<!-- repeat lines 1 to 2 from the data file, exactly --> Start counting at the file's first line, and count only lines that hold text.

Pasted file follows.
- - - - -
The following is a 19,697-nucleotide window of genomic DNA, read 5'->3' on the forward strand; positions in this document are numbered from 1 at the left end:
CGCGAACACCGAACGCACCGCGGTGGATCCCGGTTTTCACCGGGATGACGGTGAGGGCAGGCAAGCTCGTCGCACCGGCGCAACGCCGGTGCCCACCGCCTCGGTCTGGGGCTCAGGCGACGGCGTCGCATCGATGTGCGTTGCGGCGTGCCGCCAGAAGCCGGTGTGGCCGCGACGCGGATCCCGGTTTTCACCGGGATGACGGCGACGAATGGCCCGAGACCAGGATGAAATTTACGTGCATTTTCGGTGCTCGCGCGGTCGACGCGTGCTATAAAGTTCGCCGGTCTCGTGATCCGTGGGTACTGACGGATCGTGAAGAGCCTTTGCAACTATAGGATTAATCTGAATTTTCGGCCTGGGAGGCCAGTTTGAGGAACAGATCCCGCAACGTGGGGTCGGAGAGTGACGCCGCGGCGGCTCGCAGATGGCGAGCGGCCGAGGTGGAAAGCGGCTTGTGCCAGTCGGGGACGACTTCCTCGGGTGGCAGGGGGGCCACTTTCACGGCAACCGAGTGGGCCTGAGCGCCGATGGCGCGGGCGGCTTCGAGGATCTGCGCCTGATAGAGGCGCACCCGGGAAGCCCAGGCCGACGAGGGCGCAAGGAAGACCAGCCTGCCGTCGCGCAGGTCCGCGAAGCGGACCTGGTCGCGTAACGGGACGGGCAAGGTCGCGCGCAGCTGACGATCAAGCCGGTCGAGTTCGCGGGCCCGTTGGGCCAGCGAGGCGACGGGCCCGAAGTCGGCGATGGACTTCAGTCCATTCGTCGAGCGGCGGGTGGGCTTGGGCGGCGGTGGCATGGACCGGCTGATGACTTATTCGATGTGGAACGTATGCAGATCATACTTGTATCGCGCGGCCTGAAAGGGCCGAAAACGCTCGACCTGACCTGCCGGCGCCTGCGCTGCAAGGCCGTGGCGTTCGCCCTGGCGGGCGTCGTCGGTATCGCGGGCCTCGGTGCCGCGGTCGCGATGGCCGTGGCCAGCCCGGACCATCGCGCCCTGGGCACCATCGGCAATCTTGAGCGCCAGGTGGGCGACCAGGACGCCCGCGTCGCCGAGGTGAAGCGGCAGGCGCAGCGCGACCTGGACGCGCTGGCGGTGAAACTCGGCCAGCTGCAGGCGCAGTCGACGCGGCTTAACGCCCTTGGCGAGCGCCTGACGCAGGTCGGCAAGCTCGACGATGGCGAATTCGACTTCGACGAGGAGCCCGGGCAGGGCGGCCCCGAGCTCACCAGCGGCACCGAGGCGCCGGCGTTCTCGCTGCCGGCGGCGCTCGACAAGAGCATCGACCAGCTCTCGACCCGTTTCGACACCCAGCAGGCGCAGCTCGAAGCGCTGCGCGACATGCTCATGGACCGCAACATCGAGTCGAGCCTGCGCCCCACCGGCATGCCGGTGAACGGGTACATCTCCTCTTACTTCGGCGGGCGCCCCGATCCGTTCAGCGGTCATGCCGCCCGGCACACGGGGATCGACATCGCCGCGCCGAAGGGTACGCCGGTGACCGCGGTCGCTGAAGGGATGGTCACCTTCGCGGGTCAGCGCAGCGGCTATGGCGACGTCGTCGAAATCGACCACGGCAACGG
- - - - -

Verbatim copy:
The following is a 19,697-nucleotide window of genomic DNA, read 5'->3' on the forward strand; positions in this document are numbered from 1 at the left end:
CGCGAACACCGAACGCACCGCGGTGGATCCCGGTTTTCACCGGGATGACGGTGAGGGCAGGCAAGCTCGTCGCACCGGCGCAACGCCGGTGCCCACCGCCTCGGTCTGGGGCTCAGGCGACGGCGTCGCATCGATGTGCGTTGCGGCGTGCCGCCAGAAGCCGGTGTGGCCGCGACGCGGATCCCGGTTTTCACCGGGATGACGGCGACGAATGGCCCGAGACCAGGATGAAATTTACGTGCATTTTCGGTGCTCGCGCGGTCGACGCGTGCTATAAAGTTCGCCGGTCTCGTGATCCGTGGGTACTGACGGATCGTGAAGAGCCTTTGCAACTATAGGATTAATCTGAATTTTCGGCCTGGGAGGCCAGTTTGAGGAACAGATCCCGCAACGTGGGGTCGGAGAGTGACGCCGCGGCGGCTCGCAGATGGCGAGCGGCCGAGGTGGAAAGCGGCTTGTGCCAGTCGGGGACGACTTCCTCGGGTGGCAGGGGGGCCACTTTCACGGCAACCGAGTGGGCCTGAGCGCCGATGGCGCGGGCGGCTTCGAGGATCTGCGCCTGATAGAGGCGCACCCGGGAAGCCCAGGCCGACGAGGGCGCAAGGAAGACCAGCCTGCCGTCGCGCAGGTCCGCGAAGCGGACCTGGTCGCGTAACGGGACGGGCAAGGTCGCGCGCAGCTGACGATCAAGCCGGTCGAGTTCGCGGGCCCGTTGGGCCAGCGAGGCGACGGGCCCGAAGTCGGCGATGGACTTCAGTCCATTCGTCGAGCGGCGGGTGGGCTTGGGCGGCGGTGGCATGGACCGGCTGATGACTTATTCGATGTGGAACGTATGCAGATCATACTTGTATCGCGCGGCCTGAAAGGGCCGAAAACGCTCGACCTGACCTGCCGGCGCCTGCGCTGCAAGGCCGTGGCGTTCGCCCTGGCGGGCGTCGTCGGTATCGCGGGCCTCGGTGCCGCGGTCGCGATGGCCGTGGCCAGCCCGGACCATCGCGCCCTGGGCACCATCGGCAATCTTGAGCGCCAGGTGGGCGACCAGGACGCCCGCGTCGCCGAGGTGAAGCGGCAGGCGCAGCGCGACCTGGACGCGCTGGCGGTGAAACTCGGCCAGCTGCAGGCGCAGTCGACGCGGCTTAACGCCCTTGGCGAGCGCCTGACGCAGGTCGGCAAGCTCGACGATGGCGAATTCGACTTCGACGAGGAGCCCGGGCAGGGCGGCCCCGAGCTCACCAGCGGCACCGAGGCGCCGGCGTTCTCGCTGCCGGCGGCGCTCGACAAGAGCATCGACCAGCTCTCGACCCGTTTCGACACCCAGCAGGCGCAGCTCGAAGCGCTGCGCGACATGCTCATGGACCGCAACATCGAGTCGAGCCTGCGCCCCACCGGCATGCCGGTGAACGGGTACATCTCCTCTTACTTCGGCGGGCGCCCCGATCCGTTCAGCGGTCATGCCGCCCGGCACACGGGGATCGACATCGCCGCGCCGAAGGGTACGCCGGTGACCGCGGTCGCTGAAGGGATGGTCACCTTCGCGGGTCAGCGCAGCGGCTATGGCGACGTCGTCGAAATCGACCACGGCAACGG